Dixon on ... exploiting export opportunities

"Food can always be imported". This pompous political mantra has disappeared in the four short months since May. Asian embargoes on rice exports, the biofuel fiasco and droughts in key geographical areas are forcing European food security into politicians' consciousness.

Localised production is a major element in food security. This changed thinking is most apparent in Brussels. Agri-food production has joined the demands for energy conservation and the mitigation of climate change as a major policy thrust. Requirements for new crops, new cultivars, better husbandry and reduced losses from pests and pathogens - before and after the farm gate - are top priorities. This is the message given by Timothy Hall, the head of the EU Agriculture Unit, to delegates at the recent Plant Pathology Congress in Turin.

European governments, particularly in France, Germany and Italy, recognise the economic and social profits from localised horticultural production. In their eyes, "home-grown" produce comes from both trans-EU and nationally local sources. They see the advantages of exploiting individuality, seasonality and weather patterns across the Continent.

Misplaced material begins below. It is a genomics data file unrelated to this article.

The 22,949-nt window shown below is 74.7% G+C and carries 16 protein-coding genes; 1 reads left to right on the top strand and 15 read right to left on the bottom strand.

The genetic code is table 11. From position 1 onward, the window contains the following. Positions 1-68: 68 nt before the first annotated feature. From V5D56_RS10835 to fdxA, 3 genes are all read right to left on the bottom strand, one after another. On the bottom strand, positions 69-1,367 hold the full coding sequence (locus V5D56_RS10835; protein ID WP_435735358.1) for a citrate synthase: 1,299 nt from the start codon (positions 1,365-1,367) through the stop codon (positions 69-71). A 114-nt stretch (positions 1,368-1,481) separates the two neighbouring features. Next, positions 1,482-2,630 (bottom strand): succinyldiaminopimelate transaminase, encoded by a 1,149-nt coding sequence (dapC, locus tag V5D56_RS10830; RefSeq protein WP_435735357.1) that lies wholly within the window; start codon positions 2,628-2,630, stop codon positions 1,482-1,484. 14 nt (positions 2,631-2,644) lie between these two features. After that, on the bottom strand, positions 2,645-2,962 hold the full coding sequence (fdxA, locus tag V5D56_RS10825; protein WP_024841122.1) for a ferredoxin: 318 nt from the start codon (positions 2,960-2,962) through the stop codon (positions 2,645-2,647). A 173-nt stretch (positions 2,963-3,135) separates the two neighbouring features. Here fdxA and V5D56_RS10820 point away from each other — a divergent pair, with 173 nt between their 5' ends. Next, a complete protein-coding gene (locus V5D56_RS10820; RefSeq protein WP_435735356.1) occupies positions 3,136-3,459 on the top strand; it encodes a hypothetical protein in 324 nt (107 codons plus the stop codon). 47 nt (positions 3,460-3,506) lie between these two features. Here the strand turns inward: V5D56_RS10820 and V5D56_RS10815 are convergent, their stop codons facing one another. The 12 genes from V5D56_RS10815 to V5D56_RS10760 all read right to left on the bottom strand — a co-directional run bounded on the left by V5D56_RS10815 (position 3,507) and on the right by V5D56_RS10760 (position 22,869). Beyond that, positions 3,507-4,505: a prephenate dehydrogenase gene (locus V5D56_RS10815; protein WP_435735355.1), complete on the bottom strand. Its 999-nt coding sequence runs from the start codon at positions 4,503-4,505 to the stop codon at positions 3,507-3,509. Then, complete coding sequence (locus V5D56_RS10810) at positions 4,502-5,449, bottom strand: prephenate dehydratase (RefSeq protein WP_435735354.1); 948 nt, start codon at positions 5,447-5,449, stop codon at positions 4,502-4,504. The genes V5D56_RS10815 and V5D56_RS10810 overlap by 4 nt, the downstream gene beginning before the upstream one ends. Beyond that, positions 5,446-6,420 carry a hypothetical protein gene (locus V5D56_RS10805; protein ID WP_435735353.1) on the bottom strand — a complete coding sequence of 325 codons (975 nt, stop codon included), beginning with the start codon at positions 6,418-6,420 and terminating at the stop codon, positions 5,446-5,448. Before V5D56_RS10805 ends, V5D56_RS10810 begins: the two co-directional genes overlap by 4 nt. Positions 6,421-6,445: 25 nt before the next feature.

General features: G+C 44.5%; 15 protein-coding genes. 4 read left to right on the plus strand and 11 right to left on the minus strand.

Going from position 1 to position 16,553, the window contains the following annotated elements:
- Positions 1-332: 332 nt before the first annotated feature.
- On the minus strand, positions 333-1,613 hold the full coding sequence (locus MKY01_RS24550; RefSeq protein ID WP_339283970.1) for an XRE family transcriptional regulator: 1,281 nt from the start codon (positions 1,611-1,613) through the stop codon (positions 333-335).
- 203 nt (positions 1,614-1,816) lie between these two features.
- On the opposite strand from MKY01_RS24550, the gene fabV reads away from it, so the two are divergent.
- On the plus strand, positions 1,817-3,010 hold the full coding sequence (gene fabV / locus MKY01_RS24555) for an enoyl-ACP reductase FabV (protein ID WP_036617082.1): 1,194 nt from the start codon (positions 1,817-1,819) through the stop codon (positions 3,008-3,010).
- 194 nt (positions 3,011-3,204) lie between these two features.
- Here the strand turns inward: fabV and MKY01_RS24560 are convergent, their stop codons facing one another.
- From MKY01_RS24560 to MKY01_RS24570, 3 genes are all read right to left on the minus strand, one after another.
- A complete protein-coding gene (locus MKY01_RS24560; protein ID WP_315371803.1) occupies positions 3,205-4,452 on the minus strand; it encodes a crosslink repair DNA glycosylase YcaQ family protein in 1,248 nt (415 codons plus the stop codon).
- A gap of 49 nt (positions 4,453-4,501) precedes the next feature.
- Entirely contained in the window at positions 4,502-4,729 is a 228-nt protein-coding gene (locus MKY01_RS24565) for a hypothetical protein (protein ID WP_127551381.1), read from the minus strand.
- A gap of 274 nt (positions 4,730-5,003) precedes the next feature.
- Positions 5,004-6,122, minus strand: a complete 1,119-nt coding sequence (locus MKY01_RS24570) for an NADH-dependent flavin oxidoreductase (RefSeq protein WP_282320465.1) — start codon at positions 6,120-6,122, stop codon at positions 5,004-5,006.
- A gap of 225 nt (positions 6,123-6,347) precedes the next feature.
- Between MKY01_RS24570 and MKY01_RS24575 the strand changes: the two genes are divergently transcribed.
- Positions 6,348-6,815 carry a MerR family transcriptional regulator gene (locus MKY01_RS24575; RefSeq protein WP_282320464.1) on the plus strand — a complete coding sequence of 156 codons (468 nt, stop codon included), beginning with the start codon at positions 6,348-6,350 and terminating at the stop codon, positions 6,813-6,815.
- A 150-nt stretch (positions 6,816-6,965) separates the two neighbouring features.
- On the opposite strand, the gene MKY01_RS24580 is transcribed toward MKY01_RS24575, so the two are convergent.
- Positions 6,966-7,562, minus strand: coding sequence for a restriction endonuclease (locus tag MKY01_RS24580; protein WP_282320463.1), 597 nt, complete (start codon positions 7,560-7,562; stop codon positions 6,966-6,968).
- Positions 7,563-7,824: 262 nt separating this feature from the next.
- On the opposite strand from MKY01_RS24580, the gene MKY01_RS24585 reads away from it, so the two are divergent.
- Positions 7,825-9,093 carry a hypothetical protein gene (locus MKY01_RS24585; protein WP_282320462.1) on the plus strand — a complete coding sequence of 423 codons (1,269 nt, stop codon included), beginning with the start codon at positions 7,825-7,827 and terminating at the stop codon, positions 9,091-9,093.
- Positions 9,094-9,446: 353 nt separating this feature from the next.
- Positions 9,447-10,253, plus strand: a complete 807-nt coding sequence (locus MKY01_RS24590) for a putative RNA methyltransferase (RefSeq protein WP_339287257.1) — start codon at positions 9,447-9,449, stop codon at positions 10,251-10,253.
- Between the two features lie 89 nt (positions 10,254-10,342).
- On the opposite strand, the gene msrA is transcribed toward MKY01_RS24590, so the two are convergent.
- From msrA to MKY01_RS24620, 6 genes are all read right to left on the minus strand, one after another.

The diversity of Britain's horticulture should increase with global warming. Conceivably, we should join our neighbours as an exporter of high-quality, high-value horticultural products to the mainland. We should use robotics to solve labour shortages. Britain leads in logistical and IT skills, and the entire chain from seeding to harvesting and marketing is ripe for automation.

Britain's last food security crisis, 70 years ago, rapidly mobilised home-growing. Back then we were an island fortress. Now we have huge opportunities as an exporting trader. This requires business acumen and political drive to mobilise capital, land and labour. Success offers handsome rewards and secures our own food security.

- Professor Geoffrey Dixon is the managing director of GreenGene International

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